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From "J.Pietschmann" <j3322...@yahoo.de>
Subject Re: Hyphenation foundry [was: Re: proposed font project]
Date Wed, 16 Jun 2004 21:15:42 GMT
Simon Pepping wrote:
> I think it is time to create a project for the hyphenation files at
> Sourceforge. The project should be a home for all sorts of accessories
> to FOP, or even to FO processors in general. Do you want to
> participate? Do you know a nice name?

Well, sf.net would appeal to a larger body of developers, I think,
and is certainly easier to menage for small projects, but we
can also ask on jakarta-commons, xml-commons and even declare it
a FOP (or XML graphics) subproject.

Anyway, I just uploaded
which contains several unfinished stuff I produced the last year:
- Utilities to generate tables for the Unicode line break property
- A class keeping a line break state according to TR14, which should
   be easier to usee than the java.text.BreakIterator for FOP
- A Java port of MySpell
- An attempt at providing a layered hierarchy for spell checking
  and hyphenation interfaces.
- A Java port of the link grammar parser (incomplete, badly designed,
  buggy and without approvement of the original authors, *please* use
  only for personal study, don't redistribute).
- An attempt at a morphological analyzer for german words.
Somehow, the simple port of patgen as well as other attempts at
simplifying the current FOP hyphenator are missing, I hope I
remember to upload them tomorrow.

If someone want some problems to chew on:
- Implementation of an optimized trie or ternary or PATRICIA tree.
  Issues here: The FOP implementation packs both tree construction and
  retrieval into a single class, while the data structure is WORM.
  Furthermore, while it is fast, it could be implemented with much
  less memory, especially peak memory during construction. I ultimately
  concluded compiling the data into Java bytecode would be the best.
  Consider inserting the words WORD and WORM. A PATRICIA tree would
  collapse this to
    root: WOR -> leaf D
              -> leaf M
  In order to map this, the root node gets an operation "match string"
  with the string "WOR" leading to the subtree. Statistical compression
  could optimize the necessary operation, like "switch array", match
  2char string, match 3char string, match n-char string etc. May utilize
- Institutionalized alphabet transformation. This is somewhat of a
  generalization of the hyphenation character classes. Java uses 16bit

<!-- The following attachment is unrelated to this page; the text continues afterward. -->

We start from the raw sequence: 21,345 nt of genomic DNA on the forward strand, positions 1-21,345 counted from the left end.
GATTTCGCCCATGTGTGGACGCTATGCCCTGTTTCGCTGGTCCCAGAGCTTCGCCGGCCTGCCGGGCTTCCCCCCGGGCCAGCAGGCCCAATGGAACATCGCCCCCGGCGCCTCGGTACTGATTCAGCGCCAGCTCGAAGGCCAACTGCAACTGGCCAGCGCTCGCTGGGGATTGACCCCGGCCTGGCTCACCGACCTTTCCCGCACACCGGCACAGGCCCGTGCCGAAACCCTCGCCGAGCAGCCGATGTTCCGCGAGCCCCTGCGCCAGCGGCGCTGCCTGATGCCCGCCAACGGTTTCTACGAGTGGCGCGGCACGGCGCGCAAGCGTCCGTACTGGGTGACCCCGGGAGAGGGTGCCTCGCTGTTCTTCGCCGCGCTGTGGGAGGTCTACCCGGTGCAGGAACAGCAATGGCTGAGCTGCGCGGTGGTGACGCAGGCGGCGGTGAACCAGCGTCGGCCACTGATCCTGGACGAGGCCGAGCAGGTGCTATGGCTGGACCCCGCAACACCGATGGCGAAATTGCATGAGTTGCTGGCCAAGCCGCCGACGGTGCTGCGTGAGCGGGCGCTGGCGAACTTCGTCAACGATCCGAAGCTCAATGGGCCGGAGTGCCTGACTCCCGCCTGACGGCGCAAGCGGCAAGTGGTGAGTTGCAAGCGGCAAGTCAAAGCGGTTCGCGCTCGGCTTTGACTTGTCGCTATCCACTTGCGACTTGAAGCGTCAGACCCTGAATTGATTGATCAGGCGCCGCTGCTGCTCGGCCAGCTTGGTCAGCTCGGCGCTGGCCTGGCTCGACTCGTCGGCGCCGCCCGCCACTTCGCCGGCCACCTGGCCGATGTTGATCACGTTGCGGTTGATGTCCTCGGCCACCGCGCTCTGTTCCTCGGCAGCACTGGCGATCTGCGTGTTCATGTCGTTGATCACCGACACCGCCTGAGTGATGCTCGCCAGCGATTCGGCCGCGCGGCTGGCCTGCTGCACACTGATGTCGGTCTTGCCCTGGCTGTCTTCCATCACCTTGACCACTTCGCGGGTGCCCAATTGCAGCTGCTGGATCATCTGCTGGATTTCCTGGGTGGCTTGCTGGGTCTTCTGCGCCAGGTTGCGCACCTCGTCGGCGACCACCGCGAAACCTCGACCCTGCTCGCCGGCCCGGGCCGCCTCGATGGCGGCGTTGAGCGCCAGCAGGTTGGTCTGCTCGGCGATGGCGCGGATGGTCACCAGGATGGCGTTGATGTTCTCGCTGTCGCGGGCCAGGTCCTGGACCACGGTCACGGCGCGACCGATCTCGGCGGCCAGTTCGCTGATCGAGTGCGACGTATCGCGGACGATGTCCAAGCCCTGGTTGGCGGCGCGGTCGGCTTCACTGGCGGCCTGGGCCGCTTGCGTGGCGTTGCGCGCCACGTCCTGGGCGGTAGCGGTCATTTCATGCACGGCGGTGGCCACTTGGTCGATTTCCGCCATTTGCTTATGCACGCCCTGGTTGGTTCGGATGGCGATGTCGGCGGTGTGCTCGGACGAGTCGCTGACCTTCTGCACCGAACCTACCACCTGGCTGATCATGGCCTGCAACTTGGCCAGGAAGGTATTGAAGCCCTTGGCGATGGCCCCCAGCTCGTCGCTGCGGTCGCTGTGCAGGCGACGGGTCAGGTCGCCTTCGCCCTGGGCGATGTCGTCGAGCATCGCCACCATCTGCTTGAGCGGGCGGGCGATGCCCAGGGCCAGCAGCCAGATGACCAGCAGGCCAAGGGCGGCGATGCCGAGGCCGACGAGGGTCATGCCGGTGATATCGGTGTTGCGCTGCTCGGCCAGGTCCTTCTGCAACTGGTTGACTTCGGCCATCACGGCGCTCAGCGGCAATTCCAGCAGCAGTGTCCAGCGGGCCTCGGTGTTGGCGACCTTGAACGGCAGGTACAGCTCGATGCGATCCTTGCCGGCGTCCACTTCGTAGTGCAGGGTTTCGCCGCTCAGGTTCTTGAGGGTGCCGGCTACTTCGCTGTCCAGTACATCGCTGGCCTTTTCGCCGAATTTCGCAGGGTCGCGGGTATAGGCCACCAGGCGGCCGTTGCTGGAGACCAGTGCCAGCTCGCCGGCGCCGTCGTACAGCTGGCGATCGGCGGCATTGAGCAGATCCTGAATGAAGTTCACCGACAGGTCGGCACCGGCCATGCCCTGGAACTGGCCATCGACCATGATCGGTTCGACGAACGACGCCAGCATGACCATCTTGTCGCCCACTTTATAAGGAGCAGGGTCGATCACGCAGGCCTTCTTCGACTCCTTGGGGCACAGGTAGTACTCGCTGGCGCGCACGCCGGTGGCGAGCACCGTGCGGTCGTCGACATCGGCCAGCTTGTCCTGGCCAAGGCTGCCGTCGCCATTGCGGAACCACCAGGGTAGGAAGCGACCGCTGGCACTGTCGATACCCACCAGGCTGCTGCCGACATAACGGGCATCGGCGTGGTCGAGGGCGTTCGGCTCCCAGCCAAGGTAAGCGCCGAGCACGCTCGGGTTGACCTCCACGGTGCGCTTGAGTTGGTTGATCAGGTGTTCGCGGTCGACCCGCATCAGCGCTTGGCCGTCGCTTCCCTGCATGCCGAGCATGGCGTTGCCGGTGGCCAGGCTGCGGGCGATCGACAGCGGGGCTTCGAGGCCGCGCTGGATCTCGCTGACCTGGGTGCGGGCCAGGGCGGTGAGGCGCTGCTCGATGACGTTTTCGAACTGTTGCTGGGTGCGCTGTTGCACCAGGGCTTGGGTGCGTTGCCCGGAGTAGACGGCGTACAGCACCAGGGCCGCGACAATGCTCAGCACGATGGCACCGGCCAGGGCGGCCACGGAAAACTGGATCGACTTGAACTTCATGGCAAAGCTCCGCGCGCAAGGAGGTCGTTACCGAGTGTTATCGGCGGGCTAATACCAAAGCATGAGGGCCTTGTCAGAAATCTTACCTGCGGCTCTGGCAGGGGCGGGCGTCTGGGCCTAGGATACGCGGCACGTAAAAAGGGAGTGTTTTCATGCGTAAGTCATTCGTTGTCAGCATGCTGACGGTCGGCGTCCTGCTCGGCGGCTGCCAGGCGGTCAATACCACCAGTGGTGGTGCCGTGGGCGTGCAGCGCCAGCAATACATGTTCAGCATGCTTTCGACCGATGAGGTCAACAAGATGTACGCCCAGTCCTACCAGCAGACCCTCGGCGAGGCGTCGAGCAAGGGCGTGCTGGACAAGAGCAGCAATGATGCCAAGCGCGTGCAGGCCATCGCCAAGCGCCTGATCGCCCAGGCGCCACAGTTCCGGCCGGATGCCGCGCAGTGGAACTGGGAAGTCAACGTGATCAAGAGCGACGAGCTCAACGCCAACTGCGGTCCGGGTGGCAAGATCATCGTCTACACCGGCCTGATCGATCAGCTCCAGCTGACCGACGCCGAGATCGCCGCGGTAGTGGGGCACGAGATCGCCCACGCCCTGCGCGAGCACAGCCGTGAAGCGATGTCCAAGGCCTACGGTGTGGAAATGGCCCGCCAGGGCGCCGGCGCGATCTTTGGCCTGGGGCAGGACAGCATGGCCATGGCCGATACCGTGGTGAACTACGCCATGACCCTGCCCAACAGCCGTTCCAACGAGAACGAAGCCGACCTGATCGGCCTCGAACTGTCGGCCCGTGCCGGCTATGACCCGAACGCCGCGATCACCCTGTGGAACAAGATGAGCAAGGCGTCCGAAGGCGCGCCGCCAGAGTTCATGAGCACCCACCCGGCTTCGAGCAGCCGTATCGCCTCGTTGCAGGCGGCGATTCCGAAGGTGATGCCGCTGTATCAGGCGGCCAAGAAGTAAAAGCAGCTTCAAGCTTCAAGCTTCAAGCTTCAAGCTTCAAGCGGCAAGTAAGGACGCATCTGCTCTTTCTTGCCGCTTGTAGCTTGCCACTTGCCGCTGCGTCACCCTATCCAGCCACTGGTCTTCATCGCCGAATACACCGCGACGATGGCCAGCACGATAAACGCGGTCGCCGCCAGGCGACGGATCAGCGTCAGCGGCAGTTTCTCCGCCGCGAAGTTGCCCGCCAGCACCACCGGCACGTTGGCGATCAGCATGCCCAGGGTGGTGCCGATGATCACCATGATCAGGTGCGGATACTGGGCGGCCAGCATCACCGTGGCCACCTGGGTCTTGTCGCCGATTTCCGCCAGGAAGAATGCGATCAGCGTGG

characters, but in many languages it is rare that more than 256
  characters are actually used in words. TeX/PatGen also map the
  characters onto the numbers 1..N (<256), folding character
  classification into the process. Mapping chars onto bytes saves almost
  half the memory. Because there are languages which requires more than
  256 characters, at least two implementation of the trie/whatever
  holding the patterns are necessary, one where the keys are byte
  sequences, another with char sequences. Too bad generics aren't ready
  yet, but if the data is byte compiled into a Java class, the compiler
  may analyze the patterns and decide whether bytes are sufficient.
  Stuff like Unicode character normalization should probably be folded
  into the classification/alphabet transformation too. It would be too
  bad if hyphenation failed because someone decided to use unnormalized
  characters like FI LIGATURE.
- API design. Need a hierarchy of interfaces which allow polymorphy
  at various levels:
   + Hyphenator
       implementations: pattern hyphenator, dictionary hyphenator,
       composite hyphenator: delegate to a collection of child
   + Pattern hyphenator - pattern storage
      implementations: HashTable (very easy to understand but slow),
      R/W-trie, optimized WORM class, ...
   + Dictionary hyphenator - dictionary ...
  For reuse in interactive applications, R/W storage may be useful (user
- Generalized line breaking strategies. Possible strategies
  + naive, break before the first non-space after a space
  + TR14
  + break before any character
  + pattern, regexp or dictionary pased
- Other ideas: API for processing the Unicode data files. Optimized
  compile for Unicode properties into Java class data: select the
  properties you want, get it. Use this to get the latest Unicode data
  into your Java applications rather than the outdated stuff in the


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